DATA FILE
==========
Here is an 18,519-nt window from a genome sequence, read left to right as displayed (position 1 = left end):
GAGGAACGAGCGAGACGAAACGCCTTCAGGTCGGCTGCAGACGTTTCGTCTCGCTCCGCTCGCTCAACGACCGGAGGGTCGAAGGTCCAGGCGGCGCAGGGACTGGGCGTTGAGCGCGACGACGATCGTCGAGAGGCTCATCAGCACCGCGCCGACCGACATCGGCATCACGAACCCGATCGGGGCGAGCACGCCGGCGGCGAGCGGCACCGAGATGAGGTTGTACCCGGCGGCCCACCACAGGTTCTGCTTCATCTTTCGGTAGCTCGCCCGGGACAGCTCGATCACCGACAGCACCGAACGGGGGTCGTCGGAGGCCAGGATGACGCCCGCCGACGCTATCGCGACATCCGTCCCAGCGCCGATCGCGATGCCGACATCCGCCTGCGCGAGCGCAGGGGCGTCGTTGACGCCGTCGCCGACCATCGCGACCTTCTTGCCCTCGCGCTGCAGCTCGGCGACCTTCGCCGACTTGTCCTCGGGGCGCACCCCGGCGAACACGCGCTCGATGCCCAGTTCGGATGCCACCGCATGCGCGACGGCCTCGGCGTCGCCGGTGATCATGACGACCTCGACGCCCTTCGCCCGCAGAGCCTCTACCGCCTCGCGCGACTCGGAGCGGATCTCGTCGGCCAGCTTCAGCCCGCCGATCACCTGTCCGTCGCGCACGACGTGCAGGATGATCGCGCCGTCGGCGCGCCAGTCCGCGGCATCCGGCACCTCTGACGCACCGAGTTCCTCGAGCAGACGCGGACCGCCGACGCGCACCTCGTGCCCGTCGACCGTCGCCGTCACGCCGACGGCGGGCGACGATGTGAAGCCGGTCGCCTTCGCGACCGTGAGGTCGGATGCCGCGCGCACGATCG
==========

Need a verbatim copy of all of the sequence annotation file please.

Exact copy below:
Here is an 18,519-nt window from a genome sequence, read left to right as displayed (position 1 = left end):
GAGGAACGAGCGAGACGAAACGCCTTCAGGTCGGCTGCAGACGTTTCGTCTCGCTCCGCTCGCTCAACGACCGGAGGGTCGAAGGTCCAGGCGGCGCAGGGACTGGGCGTTGAGCGCGACGACGATCGTCGAGAGGCTCATCAGCACCGCGCCGACCGACATCGGCATCACGAACCCGATCGGGGCGAGCACGCCGGCGGCGAGCGGCACCGAGATGAGGTTGTACCCGGCGGCCCACCACAGGTTCTGCTTCATCTTTCGGTAGCTCGCCCGGGACAGCTCGATCACCGACAGCACCGAACGGGGGTCGTCGGAGGCCAGGATGACGCCCGCCGACGCTATCGCGACATCCGTCCCAGCGCCGATCGCGATGCCGACATCCGCCTGCGCGAGCGCAGGGGCGTCGTTGACGCCGTCGCCGACCATCGCGACCTTCTTGCCCTCGCGCTGCAGCTCGGCGACCTTCGCCGACTTGTCCTCGGGGCGCACCCCGGCGAACACGCGCTCGATGCCCAGTTCGGATGCCACCGCATGCGCGACGGCCTCGGCGTCGCCGGTGATCATGACGACCTCGACGCCCTTCGCCCGCAGAGCCTCTACCGCCTCGCGCGACTCGGAGCGGATCTCGTCGGCCAGCTTCAGCCCGCCGATCACCTGTCCGTCGCGCACGACGTGCAGGATGATCGCGCCGTCGGCGCGCCAGTCCGCGGCATCCGGCACCTCTGACGCACCGAGTTCCTCGAGCAGACGCGGACCGCCGACGCGCACCTCGTGCCCGTCGACCGTCGCCGTCACGCCGACGGCGGGCGACGATGTGAAGCCGGTCGCCTTCGCGACCGTGAGGTCGGATGCCGCGCGCACGATCG